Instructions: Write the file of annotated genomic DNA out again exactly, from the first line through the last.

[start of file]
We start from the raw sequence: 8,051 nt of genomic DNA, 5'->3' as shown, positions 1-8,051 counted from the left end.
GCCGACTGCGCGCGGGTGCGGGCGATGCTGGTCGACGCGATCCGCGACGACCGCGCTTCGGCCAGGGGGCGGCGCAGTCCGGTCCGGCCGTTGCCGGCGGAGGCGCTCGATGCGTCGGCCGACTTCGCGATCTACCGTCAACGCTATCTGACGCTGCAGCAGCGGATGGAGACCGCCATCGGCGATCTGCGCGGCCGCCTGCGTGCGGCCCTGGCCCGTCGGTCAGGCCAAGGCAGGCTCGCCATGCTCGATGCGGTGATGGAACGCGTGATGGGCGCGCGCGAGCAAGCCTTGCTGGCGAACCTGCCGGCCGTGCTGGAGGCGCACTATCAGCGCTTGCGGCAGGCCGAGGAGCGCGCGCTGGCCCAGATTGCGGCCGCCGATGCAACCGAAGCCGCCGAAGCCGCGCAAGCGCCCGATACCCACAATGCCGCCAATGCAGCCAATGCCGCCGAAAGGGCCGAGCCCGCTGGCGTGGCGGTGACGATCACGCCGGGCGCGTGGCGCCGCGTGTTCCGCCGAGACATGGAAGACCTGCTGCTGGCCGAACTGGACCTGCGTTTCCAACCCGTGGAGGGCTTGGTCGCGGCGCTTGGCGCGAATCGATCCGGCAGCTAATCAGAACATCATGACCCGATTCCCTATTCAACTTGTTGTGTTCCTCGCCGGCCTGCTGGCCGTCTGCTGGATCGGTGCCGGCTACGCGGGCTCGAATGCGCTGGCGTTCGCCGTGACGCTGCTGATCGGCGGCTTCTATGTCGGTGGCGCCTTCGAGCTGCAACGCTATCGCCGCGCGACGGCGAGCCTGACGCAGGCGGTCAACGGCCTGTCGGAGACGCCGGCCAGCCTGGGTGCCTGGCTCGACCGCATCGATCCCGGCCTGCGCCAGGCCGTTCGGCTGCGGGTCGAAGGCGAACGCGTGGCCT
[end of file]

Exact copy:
We start from the raw sequence: 8,051 nt of genomic DNA, 5'->3' as shown, positions 1-8,051 counted from the left end.
GCCGACTGCGCGCGGGTGCGGGCGATGCTGGTCGACGCGATCCGCGACGACCGCGCTTCGGCCAGGGGGCGGCGCAGTCCGGTCCGGCCGTTGCCGGCGGAGGCGCTCGATGCGTCGGCCGACTTCGCGATCTACCGTCAACGCTATCTGACGCTGCAGCAGCGGATGGAGACCGCCATCGGCGATCTGCGCGGCCGCCTGCGTGCGGCCCTGGCCCGTCGGTCAGGCCAAGGCAGGCTCGCCATGCTCGATGCGGTGATGGAACGCGTGATGGGCGCGCGCGAGCAAGCCTTGCTGGCGAACCTGCCGGCCGTGCTGGAGGCGCACTATCAGCGCTTGCGGCAGGCCGAGGAGCGCGCGCTGGCCCAGATTGCGGCCGCCGATGCAACCGAAGCCGCCGAAGCCGCGCAAGCGCCCGATACCCACAATGCCGCCAATGCAGCCAATGCCGCCGAAAGGGCCGAGCCCGCTGGCGTGGCGGTGACGATCACGCCGGGCGCGTGGCGCCGCGTGTTCCGCCGAGACATGGAAGACCTGCTGCTGGCCGAACTGGACCTGCGTTTCCAACCCGTGGAGGGCTTGGTCGCGGCGCTTGGCGCGAATCGATCCGGCAGCTAATCAGAACATCATGACCCGATTCCCTATTCAACTTGTTGTGTTCCTCGCCGGCCTGCTGGCCGTCTGCTGGATCGGTGCCGGCTACGCGGGCTCGAATGCGCTGGCGTTCGCCGTGACGCTGCTGATCGGCGGCTTCTATGTCGGTGGCGCCTTCGAGCTGCAACGCTATCGCCGCGCGACGGCGAGCCTGACGCAGGCGGTCAACGGCCTGTCGGAGACGCCGGCCAGCCTGGGTGCCTGGCTCGACCGCATCGATCCCGGCCTGCGCCAGGCCGTTCGGCTGCGGGTCGAAGGCGAACGCGTGGCCT